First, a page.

What is a Primary Election?


Before the actual Presidential
Election a host of states hold another
election called a primary. This part of the process is
needed to figure out who will run for president in each party. A primary election is held at
the ballot box… just like other elections… and is run by state governments. 37 states use primary elections
over caucuses. Primaries are held a
couple of different ways, depending on the state… but all will result in a
number of delegates who will go onto the national convention
to select a presidential nominee In closed primaries, voters must
declare which party they support and can vote only in that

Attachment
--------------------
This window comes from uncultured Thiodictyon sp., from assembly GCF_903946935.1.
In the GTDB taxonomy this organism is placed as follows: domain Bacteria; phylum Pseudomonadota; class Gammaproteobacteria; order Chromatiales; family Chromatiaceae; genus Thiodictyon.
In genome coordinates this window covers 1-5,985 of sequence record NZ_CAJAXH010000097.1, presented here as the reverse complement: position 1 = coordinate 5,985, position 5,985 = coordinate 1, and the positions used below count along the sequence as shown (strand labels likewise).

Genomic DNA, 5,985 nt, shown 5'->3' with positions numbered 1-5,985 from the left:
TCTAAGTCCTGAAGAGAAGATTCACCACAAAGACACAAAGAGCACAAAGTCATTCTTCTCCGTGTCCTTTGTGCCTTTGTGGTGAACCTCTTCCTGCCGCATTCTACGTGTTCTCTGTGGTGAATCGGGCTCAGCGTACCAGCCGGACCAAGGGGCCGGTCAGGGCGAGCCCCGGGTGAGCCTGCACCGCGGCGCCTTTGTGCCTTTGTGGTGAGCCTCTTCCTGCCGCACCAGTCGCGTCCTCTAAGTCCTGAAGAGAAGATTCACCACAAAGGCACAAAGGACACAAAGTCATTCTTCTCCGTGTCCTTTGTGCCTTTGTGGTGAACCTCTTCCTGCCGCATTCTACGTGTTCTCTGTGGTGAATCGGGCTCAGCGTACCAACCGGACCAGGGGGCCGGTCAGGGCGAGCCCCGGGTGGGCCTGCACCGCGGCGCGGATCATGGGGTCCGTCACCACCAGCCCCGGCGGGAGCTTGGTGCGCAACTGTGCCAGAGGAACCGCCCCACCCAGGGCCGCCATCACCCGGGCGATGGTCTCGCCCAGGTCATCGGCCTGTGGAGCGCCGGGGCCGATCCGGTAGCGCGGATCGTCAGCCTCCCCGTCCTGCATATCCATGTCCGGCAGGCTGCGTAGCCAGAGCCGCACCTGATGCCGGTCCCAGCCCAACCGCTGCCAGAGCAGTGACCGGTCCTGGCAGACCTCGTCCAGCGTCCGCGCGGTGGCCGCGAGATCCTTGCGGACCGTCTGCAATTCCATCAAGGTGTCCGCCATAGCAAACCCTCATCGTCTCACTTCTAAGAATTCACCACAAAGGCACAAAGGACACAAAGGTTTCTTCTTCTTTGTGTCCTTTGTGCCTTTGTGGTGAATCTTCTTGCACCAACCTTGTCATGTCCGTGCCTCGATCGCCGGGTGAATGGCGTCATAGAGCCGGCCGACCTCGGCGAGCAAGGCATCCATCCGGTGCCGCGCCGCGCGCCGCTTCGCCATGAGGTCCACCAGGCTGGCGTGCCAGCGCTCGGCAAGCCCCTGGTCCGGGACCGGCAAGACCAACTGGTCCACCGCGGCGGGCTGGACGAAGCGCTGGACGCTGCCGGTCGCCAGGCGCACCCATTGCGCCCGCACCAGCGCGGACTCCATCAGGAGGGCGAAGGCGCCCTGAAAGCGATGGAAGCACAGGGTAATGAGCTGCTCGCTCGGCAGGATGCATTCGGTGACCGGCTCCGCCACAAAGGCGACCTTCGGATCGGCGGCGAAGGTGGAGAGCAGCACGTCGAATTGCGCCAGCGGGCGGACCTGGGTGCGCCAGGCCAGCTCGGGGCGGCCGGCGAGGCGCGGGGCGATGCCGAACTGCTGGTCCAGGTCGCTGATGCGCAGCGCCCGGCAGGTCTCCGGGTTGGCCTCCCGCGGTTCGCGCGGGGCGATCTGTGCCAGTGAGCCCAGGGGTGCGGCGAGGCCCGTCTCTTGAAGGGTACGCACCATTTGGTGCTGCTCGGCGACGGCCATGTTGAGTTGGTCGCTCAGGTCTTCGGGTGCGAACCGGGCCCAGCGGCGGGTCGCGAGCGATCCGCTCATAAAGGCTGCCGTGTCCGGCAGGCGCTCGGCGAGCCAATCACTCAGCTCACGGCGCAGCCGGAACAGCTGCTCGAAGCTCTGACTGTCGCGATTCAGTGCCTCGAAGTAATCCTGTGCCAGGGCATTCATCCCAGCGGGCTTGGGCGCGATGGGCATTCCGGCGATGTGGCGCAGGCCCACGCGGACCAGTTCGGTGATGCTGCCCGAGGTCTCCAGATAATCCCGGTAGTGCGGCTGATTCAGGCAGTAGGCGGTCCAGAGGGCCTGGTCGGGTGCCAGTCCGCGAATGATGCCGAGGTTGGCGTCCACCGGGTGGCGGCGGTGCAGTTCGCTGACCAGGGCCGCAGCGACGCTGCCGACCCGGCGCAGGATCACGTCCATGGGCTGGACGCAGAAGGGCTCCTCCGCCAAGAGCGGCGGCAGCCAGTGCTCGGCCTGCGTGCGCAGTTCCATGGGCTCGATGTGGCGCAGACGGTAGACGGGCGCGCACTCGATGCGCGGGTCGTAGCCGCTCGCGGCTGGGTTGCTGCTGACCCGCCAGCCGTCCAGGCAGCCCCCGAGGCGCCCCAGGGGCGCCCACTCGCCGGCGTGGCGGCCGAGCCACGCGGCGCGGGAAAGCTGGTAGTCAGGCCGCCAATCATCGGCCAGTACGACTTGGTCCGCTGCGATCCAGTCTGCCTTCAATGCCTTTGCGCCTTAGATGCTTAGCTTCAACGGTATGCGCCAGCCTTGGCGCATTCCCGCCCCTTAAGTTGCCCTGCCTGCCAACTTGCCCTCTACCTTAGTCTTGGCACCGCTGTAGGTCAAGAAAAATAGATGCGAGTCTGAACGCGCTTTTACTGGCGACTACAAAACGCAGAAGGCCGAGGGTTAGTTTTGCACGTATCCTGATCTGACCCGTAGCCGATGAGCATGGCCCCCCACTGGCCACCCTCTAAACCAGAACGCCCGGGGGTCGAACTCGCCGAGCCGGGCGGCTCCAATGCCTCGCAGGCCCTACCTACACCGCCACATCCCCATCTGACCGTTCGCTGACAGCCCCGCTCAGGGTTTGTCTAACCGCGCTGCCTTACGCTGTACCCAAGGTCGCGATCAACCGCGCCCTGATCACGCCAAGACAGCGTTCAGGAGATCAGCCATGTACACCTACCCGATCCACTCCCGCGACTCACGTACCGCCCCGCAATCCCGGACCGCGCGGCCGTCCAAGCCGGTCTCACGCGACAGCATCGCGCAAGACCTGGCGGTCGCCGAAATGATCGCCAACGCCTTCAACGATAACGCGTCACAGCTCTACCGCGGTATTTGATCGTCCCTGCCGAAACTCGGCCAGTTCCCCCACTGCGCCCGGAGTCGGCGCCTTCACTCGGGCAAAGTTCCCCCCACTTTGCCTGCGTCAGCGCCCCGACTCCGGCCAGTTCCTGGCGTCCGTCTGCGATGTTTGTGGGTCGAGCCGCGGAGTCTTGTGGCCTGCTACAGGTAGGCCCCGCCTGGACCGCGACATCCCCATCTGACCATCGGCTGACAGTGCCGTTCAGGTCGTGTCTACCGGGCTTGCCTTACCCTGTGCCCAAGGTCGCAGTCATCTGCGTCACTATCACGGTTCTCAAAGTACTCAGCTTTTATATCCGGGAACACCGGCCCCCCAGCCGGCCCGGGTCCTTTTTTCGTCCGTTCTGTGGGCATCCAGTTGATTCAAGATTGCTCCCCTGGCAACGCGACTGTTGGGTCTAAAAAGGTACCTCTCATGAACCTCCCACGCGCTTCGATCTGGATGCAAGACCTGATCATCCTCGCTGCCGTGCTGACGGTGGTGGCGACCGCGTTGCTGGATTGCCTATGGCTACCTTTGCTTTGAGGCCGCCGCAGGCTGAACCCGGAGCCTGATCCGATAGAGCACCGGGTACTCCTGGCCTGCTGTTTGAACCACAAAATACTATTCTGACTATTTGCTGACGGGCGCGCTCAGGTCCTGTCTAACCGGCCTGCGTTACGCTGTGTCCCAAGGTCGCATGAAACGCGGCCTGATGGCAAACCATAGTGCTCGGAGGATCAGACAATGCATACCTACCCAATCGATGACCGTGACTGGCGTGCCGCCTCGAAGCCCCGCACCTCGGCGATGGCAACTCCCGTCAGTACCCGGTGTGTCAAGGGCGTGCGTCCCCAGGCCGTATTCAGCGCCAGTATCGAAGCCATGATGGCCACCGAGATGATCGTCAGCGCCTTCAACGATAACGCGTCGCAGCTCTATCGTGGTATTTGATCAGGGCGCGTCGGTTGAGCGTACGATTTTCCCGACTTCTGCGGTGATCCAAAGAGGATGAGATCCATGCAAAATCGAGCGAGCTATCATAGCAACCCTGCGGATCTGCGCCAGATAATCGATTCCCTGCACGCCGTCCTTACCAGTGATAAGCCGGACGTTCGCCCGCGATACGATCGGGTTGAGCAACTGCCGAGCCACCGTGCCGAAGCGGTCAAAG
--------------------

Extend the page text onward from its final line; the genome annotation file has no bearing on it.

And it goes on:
party’s primary. In open primaries, registered
voters from any political party can vote for candidates of
either party. And when it comes
to delegates… some states go by
winner-take-all. That means the presidential
candidate with the most primary votes claims all that
state’s delegates at each party’s national convention… or huge meetings held
a few months before the election itself. At the convention, the nominees
are decided by delegates from each state. Other states award delegates
by proportion. For instance, in a proportional
primary, a candidate who won 20 percent of the vote would get
20% of that state’s delegates. In some states, a combination
of the primary and caucus system are used. You can find out if your state
has an open or closed primary by going to
informationstation.org And to learn more about the
election process and other topics that impact you, visit… Want information on how government
regulations affect your pocket-
book? Then download the Information
Station App Available on iPhone & Android.

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